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The Assisi Loop (2 sizes shown in photo below) is placed over an area to be treated for a 15-minute interval. Positive results may be seen in as little as one or two sessions, while chronic cases can require up to two weeks for noticeable improvement.

Pain, swelling and inflammation are reduced by enhancing the therapeutic production properties of nitric oxide in tendons, ligaments, bones, inflamed skin, and internal organs. Cats may feel a slight pleasantly warm sensation due to increased blood circulation, and often enjoy being held during therapy as many quickly make a connection between treatment and relief.

The Assisi Loop is available for at-home use either dispensed through your veterinarian or animal physical rehabilitation practitioner as part of a continued treatment plan, or online directly from Assisi Animal Health with a veterinary prescription.

Many of you will recognize Lil BUB (photo below) of Instagram fame: @iamlilbub. Lil Bub was the runt of her litter born to a feral mother and has an extreme form of Feline Dwarfism that causes her limbs to be quite small in comparison to the rest of her body. She also inherited a rare condition called osteopetrosis that causes her bones to become overly brittle, dense and prone to pain and breakage. Here she is proudly wearing her Loop. 😺

Lil Bub’s cat dad (Mike Bridavsky) found that her condition gradually caused her to lose mobility and eventually she was hardly able to walk. As luck would have it, a fan came forward and told Mike about the Assisi Loop. He began using the Loop and was shocked by the improvement in her, going from practically immobile to playing, running, jumping, and climbing stairs with ease.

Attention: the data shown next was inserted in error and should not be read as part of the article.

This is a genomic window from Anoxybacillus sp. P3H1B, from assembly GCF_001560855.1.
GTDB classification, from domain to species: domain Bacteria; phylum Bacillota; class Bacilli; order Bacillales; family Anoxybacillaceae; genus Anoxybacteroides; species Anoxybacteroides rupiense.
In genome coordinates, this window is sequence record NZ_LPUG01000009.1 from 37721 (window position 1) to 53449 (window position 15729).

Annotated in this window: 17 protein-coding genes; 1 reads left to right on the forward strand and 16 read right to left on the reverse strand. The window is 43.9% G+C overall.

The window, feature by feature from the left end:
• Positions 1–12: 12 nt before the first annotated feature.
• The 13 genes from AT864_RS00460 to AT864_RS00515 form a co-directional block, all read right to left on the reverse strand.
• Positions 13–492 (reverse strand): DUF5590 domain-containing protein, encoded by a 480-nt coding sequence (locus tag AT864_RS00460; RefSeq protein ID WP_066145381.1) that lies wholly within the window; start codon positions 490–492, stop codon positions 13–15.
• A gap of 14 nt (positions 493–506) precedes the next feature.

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Check out the video below and listen to Mike Bridavsky discuss his success with Lil BUB and hear two other cat owners share their remarkable experiences using The Loop:

We were certainly impressed with the testimonials and wanted to share these inspiring stories with our readers. To learn more about the technology behind how the Loop works please see: Assisi’s targeted pulsed electromagnetic field technology.


Know your Cat’s Normal Behavior. When cats fall ill or when they experience pain they will show subtle or sometimes drastic changes in behavior. They can even adopt completely new behavior.

Often cat owners don’t notice something is wrong until the cat’s behavior changes so drastically that it becomes disruptive. For example, the cat suddenly acts aggressively or starts doing its business outside the litter box. Even then, some owners think their cat is just acting out – behaving badly. More often than not, however, they don’t associate the cat’s behavior with discomfort.

Behavioral changes associated with different types of disease or pain can differ in cats individually. Likewise, not all cats suffering from a certain condition will show the same behavioral changes. We need to distinguish between changes in normal behavior and completely new or abnormal behavior.

In cats, special attention to unusual behavior, vocalization, body position and gait can provide clues to pain. It is particularly important not to dismiss older pets’ issues simply as natural consequences of aging. And of course, visit your vet!  >^..^<

Learn more about Assisi here:

Finally we wanted to mention that the Loop is not just for cats but helps relieve pain and inflammation in all species (dogs, horses, etc.).

Please share with us any experience you may have had in detecting whether your cat was in discomfort and how you (hopefully) resolved it. Just pop a comment in our “Leave a Reply” box below.